My son did not do as well as he wanted to on an important test he had been preparing for. Instead of heading right to feelings of frustration with him (he didn’t study enough), or with myself (I should have pushed him harder), I paused. I found gratitude in that through his disappointment, he learned essential life lessons about the value of hard work and the importance of being honest with himself about his effort. He realized on his own that he needed to study harder and verbalized a commitment to do so (without me having to say a word). My other son missed his ride to school this week because he was being extremely pokey and difficult in the morning, so I had to drive him to school. As the frustration arose within and I wanted to say all sorts of things to him that would not have been constructive, I paused. I looked over at him sitting next to me in the front seat of the car, and realized that I couldn’t even remember that last time that the two of us were alone together. I took a deep breath, released the frustration and turned to gratitude, “Not great that you were pokey this morning, buddy, but I am really glad to have some time alone with you. Tell me about the project you are working on for history.” He smiled and proceeded to tell me all of the details.
This Friday Fave is an excerpt from Book #1 and deals with gaining a better understanding of why your teen acts the way she does.
“Troublesome traits like idiocy and haste don’t really characterized adolescence. They’re just what we notice most because they annoy us or put our children in danger.” (National Geographic, October 2011, Beautiful Brains by David Dobbs)
In a November 28, 2010, article in the Star Tribune’s Parade section entitled “What’s Really Going on Inside Your Teen’s Head,” the author, Judith Newman reveals “When my friend’s son—a straight-A student and all-around sweetheart—recently ended up in the hospital getting his stomach pumped because he went out drinking with friends for the first time and had now clue how much was too much, that is when I realized: There is just no predicting. Even for the most responsible kids, there is always that combustible combination of youth, opportunity and one bad night.” Newman goes on to explain, “Truth is, the teenage brain is like a Ferrari: It’s sleek, shiny, sexy, fast, and it corners really well. But it also has really crappy brakes.”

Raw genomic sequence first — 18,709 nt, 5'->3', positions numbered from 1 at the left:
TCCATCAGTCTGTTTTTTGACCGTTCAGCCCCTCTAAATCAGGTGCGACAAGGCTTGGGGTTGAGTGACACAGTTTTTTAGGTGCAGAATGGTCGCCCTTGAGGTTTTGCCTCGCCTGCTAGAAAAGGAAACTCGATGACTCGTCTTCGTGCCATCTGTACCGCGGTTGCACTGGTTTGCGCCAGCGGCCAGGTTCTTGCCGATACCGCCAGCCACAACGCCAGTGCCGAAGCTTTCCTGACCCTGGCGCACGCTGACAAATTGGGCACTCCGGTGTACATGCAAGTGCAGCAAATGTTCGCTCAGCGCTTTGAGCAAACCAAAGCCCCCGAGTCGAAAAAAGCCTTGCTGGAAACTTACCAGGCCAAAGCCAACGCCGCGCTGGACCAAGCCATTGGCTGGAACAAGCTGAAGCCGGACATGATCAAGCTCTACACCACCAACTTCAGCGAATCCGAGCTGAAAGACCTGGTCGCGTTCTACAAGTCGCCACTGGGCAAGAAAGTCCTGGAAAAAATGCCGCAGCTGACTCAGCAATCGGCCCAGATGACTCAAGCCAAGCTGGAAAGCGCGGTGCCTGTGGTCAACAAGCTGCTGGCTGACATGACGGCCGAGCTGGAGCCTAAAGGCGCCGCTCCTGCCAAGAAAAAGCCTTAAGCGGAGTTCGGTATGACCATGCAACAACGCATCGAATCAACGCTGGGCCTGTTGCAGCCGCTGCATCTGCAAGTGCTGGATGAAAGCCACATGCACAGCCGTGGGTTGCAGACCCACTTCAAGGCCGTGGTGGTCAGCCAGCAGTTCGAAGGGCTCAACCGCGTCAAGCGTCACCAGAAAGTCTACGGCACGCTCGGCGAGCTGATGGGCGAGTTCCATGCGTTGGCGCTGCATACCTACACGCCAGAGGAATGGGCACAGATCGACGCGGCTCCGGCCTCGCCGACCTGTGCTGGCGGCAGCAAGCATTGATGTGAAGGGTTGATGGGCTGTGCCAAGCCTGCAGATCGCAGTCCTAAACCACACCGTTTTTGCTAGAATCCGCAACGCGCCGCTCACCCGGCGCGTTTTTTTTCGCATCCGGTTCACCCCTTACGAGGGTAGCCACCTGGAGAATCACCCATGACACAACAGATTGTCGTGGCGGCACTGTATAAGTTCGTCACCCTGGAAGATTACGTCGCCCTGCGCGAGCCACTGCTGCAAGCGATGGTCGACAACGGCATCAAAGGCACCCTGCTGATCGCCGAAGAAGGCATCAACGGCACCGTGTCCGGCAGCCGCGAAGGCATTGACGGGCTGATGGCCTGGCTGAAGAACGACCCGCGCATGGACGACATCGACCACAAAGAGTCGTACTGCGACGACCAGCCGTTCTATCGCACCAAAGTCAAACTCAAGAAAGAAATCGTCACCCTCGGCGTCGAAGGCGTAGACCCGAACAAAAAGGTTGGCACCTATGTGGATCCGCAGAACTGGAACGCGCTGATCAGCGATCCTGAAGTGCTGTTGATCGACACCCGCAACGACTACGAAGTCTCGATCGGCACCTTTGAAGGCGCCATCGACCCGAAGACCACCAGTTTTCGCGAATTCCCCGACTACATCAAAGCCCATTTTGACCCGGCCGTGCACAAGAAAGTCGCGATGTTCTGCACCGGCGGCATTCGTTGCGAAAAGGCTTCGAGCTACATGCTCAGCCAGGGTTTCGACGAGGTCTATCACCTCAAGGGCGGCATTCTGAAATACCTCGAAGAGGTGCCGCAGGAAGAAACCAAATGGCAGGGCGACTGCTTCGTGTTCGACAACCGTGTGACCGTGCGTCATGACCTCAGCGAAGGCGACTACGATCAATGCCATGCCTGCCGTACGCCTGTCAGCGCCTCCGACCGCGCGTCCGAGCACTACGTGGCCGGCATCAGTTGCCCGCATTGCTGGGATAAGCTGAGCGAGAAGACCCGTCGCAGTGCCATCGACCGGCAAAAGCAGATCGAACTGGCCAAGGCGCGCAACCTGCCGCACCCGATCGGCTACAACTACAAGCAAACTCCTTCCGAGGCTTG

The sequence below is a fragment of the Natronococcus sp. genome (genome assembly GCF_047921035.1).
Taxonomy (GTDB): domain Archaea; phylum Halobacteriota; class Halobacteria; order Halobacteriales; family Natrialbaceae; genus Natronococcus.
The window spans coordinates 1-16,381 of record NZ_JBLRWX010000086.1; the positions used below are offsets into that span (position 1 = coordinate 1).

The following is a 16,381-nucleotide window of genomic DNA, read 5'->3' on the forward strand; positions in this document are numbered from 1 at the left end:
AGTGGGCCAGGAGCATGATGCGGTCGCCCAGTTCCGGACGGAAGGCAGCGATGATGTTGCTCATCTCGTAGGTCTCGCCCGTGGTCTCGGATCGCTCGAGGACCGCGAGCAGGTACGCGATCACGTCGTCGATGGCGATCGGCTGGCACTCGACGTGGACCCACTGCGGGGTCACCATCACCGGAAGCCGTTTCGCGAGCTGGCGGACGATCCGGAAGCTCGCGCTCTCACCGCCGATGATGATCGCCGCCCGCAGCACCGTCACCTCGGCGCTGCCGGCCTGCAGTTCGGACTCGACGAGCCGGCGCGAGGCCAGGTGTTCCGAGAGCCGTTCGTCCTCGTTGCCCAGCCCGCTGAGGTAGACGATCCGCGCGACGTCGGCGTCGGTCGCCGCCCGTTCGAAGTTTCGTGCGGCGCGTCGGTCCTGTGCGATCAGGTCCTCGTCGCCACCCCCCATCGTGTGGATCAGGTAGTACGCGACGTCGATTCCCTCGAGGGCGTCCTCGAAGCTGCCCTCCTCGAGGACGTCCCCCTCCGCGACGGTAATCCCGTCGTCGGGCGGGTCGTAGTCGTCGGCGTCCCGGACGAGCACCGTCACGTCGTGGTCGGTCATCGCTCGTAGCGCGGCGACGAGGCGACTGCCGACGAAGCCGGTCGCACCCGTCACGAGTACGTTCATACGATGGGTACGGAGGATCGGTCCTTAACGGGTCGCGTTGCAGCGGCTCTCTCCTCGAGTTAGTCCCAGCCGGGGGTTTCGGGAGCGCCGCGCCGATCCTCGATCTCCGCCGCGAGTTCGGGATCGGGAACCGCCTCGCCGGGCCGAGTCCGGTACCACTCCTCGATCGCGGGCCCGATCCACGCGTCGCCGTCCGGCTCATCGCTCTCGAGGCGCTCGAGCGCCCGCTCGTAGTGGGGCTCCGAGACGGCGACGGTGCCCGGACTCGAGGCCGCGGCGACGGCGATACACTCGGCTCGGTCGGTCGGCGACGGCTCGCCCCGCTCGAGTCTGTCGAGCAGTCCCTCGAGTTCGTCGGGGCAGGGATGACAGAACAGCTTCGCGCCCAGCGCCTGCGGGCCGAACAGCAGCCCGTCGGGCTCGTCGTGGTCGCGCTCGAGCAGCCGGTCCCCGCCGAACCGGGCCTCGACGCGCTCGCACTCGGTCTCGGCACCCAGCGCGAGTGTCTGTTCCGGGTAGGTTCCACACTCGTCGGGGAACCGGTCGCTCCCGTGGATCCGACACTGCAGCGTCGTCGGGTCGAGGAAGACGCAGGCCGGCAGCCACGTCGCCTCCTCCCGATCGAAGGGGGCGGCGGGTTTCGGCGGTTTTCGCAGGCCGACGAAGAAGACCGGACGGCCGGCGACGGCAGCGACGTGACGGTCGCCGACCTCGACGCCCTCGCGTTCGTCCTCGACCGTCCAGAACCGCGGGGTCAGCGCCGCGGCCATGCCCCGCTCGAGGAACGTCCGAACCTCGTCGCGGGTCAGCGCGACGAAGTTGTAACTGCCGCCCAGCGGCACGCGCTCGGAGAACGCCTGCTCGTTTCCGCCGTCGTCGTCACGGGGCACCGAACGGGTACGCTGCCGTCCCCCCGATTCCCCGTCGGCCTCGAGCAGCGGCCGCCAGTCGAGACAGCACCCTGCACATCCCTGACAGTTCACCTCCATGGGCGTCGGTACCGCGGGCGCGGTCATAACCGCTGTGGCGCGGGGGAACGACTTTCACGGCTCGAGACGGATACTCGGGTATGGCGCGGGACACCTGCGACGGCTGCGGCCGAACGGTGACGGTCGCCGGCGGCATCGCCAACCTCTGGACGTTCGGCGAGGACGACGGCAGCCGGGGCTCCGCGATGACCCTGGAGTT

Researchers and scholars have been studying and writing about the adolescent and teen years for centuries. Aristotle characterized adolescents as lacking in sexual self-restraint, fickle in their desires, passionate and impulsive, fonder of honor and of victory than of money, and prone to excess and exaggeration (AC Petersen, BA Hamburg - Behavior Therapy, 1986 - Elsevier). More recently scientists and researchers have been analyzing the teenage brain in an attempt to find a scientific basis for teens’ frequent unpredictability, moodiness, carelessness, and an almost frantic desire to take risks.
Currently, there are some conflicting theories about the teenage brain. One theory states that a young adult’s brain is not fully developed until the age 25. However, Dobbs looks at recent research that sheds a slightly different view of the teenage brain. Instead of looking at the adolescent brain as an immature of a work in progress, Dobbs discusses a theory that closely resembles the principle of natural selection. The “adaptive-adolescent story,” as Dobbs calls it, “casts the teen less as a rough draft than as an exquisitely sensitive, highly adaptable creature wired almost perfectly for the job of moving from the safety of home into the complicated world outside.” B.J. Casey, neuroscientist at Weill Cornell Medical College concurs, “We’re so used to seeing adolescence as a problem. But the more we learn about what really makes this period unique, the more adolescence starts to seem like a highly functional, even adaptive period. It’s exactly what you’d need to do the things you have to do then.”
Research reveals that the when a child is six years old, her brain is already at 90 percent of its full size by and that most of the subsequent growth is the thickening of her head skull. However, between the ages of 12 and 25, ”the brain undergoes extensive remodeling, resembling a network and wiring upgrade,” according to Dobbs. During this time, the main difference between and adult and teen brain is that teens value rewards more than consequences and are thus more apt to make riskier decisions.
In a study that compared brain scans of 10-year-olds, teens and adults, while the participants played a sort of video game with their eyes, that involved stopping yourself from looking at a flickering light or “response inhibition.” It turns out that 10-year-olds fail at this almost half the time but teens, by the age of 15 could score as well as adults if they are motivated, resisting temptation 70 to 80 percent of the time. The most interesting part of this study, however, was in looking at the brain scans, the teens brains were virtually the same size as the adults but “teens tended to make less use of brain regions that monitor performance, spot errors, plan, and stay focused—areas the adults seemed to bring online automatically.” So, as it turns out, teens do understand risk, but value risk versus reward differently than adults. “In situations where risk can get them something they want, they value the reward more heavily than adults do.”